by Anura Guruge
I am working on a post as to why the next pope may not be a ‘people person‘ — and why it doesn’t matter. I am also working on a post as to why the next pope is highly unlikely to be from the USA — and in this case the issue is that just one-third of the electorate (40 or less electors) can block any candidate. Though many have stated that the clergy sex abuse scandal will play a big role in the election of the next pope, I have started to realize that the cardinal electors, totally indemnified against any and all consequences, may not see this as gravely as we do or from the same perspective — particularly given that so many may have been more involved than we even currently realize.
Papal elections, as I stated in the very first sentence of ‘The Next Pope,’ are unique in there process. Many who ponder as to who may be papabile sometimes appear to forget the unique dynamics at play. This is like no other election. This is like no other electorate. It is fait accompli. Rome has spoken, the election is closed.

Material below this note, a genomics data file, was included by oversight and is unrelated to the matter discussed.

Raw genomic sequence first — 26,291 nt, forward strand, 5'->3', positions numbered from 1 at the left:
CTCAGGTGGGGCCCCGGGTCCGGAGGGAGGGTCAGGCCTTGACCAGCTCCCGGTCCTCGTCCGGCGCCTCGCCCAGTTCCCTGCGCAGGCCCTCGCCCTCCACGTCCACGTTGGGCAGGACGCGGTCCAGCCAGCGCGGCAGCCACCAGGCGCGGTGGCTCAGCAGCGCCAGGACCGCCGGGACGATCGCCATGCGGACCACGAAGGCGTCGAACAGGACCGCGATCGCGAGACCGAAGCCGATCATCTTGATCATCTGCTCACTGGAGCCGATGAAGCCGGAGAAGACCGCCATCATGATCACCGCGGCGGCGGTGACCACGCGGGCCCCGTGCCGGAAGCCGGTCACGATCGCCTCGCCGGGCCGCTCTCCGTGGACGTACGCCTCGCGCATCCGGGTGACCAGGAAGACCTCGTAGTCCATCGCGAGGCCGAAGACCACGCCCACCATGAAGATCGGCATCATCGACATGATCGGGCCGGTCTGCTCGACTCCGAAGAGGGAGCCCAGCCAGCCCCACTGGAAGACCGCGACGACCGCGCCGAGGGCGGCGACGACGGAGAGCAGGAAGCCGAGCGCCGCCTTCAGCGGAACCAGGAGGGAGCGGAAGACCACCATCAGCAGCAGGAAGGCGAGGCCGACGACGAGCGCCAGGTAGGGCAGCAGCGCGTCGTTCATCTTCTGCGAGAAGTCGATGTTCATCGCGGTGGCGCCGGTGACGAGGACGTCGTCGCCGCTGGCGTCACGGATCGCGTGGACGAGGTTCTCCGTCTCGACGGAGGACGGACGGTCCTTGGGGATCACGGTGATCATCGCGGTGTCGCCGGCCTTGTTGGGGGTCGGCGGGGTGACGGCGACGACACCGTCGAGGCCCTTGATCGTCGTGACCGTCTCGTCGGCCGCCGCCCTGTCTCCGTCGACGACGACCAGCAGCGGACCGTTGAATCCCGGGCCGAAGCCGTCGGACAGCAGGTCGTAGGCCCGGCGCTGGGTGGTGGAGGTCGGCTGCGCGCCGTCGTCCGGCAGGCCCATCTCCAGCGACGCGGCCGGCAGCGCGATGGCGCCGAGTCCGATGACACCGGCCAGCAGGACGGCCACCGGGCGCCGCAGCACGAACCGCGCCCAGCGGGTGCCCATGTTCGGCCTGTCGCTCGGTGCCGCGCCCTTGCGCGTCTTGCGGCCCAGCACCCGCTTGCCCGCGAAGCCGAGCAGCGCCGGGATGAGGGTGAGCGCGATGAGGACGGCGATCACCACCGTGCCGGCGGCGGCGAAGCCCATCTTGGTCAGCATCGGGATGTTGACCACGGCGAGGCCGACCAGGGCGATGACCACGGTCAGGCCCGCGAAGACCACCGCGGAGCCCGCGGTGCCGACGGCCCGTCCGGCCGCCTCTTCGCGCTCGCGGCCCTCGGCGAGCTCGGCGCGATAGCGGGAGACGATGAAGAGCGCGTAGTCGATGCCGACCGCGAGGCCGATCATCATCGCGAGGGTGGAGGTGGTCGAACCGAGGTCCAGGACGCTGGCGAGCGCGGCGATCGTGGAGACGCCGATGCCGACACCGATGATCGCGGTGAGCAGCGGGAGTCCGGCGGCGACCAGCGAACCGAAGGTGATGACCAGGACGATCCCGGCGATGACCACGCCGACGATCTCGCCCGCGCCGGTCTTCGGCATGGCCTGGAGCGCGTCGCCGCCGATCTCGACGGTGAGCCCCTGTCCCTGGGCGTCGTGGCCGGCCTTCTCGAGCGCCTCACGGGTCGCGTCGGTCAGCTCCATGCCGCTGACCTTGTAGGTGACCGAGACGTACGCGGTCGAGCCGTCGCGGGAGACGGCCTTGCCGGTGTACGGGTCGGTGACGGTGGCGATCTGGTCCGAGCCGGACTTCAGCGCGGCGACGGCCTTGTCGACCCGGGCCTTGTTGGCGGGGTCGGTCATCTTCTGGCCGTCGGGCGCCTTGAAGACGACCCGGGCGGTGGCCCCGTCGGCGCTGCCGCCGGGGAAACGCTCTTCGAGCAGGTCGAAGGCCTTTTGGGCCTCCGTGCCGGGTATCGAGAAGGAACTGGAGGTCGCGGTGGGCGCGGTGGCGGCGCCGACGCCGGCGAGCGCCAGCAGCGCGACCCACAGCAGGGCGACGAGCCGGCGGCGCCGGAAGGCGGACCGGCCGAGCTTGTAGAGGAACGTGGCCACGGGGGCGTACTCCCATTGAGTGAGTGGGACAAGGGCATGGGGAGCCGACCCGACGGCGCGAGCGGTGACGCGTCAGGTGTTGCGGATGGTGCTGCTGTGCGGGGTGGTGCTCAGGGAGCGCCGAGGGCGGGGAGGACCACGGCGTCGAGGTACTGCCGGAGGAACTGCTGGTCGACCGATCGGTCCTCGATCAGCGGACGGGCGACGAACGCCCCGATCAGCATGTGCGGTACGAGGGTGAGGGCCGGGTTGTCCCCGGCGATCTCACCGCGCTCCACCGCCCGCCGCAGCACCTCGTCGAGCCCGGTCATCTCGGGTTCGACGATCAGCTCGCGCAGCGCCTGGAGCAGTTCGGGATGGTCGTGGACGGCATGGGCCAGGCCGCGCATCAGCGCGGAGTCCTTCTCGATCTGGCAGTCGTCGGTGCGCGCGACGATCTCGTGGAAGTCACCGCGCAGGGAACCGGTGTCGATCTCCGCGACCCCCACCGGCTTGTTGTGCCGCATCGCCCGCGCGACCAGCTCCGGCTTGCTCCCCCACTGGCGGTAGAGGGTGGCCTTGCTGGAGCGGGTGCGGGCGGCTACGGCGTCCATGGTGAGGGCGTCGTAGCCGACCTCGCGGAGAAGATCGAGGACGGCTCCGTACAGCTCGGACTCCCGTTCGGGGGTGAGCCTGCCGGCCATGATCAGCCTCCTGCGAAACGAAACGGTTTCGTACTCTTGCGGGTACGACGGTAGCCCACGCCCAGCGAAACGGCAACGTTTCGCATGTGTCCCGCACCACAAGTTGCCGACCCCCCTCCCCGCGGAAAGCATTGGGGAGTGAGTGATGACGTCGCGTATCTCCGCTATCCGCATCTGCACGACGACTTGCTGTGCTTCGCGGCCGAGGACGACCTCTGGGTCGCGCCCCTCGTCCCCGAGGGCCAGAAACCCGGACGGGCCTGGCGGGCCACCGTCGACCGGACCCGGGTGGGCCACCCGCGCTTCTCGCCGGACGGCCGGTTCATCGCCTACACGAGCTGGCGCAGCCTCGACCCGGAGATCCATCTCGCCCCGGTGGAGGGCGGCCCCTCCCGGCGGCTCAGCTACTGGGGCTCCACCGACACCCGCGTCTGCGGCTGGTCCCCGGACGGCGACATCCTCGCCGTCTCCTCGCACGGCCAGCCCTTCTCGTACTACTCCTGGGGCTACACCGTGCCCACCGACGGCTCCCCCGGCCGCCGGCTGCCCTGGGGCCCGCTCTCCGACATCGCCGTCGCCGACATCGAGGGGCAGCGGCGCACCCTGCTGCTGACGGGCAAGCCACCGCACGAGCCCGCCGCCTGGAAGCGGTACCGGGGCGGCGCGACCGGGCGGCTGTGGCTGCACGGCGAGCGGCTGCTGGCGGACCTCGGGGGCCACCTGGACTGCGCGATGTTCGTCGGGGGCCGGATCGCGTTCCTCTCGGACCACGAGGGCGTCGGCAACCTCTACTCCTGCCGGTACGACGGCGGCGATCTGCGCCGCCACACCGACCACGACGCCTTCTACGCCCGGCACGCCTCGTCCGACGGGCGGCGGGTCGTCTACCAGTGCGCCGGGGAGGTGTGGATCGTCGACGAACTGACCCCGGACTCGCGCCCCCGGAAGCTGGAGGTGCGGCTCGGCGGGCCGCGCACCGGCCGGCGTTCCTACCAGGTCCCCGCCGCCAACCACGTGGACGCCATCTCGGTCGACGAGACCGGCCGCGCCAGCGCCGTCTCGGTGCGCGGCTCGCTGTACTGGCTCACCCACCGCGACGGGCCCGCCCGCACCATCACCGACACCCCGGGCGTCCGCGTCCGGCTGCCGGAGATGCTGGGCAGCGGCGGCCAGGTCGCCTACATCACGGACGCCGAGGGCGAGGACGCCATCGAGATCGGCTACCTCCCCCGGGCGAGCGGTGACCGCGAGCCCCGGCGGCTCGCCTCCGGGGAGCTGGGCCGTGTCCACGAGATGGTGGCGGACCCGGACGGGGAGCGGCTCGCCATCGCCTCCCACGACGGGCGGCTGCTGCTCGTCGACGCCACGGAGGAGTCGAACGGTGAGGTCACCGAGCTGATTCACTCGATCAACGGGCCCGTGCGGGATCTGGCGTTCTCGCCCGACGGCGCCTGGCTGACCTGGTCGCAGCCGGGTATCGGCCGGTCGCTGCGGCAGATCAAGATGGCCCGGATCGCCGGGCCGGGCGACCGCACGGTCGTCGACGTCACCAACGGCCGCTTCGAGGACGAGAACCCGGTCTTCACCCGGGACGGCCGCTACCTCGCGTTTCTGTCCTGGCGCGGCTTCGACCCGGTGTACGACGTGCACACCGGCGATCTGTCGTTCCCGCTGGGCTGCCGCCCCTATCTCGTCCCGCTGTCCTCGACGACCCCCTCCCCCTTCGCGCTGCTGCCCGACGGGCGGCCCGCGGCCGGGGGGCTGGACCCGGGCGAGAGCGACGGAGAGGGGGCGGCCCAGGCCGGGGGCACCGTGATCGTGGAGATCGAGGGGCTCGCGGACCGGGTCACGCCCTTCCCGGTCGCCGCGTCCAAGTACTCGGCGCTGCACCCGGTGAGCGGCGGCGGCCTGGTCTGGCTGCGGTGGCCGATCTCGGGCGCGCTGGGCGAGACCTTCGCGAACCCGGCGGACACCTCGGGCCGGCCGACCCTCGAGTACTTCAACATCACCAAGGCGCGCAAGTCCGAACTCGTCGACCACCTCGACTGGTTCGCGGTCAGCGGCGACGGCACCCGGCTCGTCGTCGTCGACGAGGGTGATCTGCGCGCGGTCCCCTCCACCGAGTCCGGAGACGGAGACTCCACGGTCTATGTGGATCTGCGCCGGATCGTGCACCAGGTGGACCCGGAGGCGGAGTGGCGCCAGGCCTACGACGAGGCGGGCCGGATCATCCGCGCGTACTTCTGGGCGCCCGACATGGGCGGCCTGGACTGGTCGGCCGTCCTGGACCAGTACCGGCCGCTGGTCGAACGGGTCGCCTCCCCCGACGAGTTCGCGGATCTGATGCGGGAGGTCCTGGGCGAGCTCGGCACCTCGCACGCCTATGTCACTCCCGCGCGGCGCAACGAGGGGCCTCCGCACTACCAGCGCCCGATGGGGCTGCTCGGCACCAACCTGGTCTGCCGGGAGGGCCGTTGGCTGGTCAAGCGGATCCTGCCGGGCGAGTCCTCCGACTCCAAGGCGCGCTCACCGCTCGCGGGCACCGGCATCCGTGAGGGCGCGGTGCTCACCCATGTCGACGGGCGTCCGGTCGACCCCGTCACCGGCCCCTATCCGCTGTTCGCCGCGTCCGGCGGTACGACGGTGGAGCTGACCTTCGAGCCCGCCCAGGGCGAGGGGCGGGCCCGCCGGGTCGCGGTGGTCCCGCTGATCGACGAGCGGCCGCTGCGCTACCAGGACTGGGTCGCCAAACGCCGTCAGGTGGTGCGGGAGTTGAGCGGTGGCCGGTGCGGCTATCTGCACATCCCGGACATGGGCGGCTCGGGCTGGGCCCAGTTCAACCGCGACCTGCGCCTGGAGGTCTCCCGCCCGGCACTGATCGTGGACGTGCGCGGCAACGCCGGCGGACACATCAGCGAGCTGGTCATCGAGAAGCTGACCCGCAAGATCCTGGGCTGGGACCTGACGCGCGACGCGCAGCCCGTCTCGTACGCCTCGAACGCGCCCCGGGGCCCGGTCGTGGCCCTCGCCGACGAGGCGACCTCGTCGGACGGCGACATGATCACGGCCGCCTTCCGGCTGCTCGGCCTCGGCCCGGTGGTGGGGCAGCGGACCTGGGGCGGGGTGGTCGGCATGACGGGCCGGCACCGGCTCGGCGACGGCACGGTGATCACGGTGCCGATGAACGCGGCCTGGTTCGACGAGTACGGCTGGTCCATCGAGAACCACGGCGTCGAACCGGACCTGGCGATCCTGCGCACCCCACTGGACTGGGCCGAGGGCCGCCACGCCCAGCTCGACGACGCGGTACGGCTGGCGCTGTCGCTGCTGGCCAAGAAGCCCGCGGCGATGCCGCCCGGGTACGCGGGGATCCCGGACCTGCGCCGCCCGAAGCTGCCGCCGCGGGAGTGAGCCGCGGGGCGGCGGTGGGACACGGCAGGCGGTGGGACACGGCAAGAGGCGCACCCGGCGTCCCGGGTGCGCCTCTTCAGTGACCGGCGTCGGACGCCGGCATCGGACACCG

The affected constituency, i.e., the Catholics, only have two ways to express their views on an election — with their feet or with their pocketbook. The cardinal electors, no doubt, have this factored in too. the worst of the attrition is now probably over. While numbers may have dropped in Europe, thanks to population growth numbers have increased in Latin America, Asia and Africa. Despite (more likely, probably because of) the sex scandal, the US donations to the Church increased in 2009. Plus, thanks to its teaching on procreation and contraception, the Catholic church can always rely on organic growth.
But, here are the unsaid, sometimes even subliminal, factors that determine the dynamics of a papal elections. It is like no other. So you have to think outside of the box.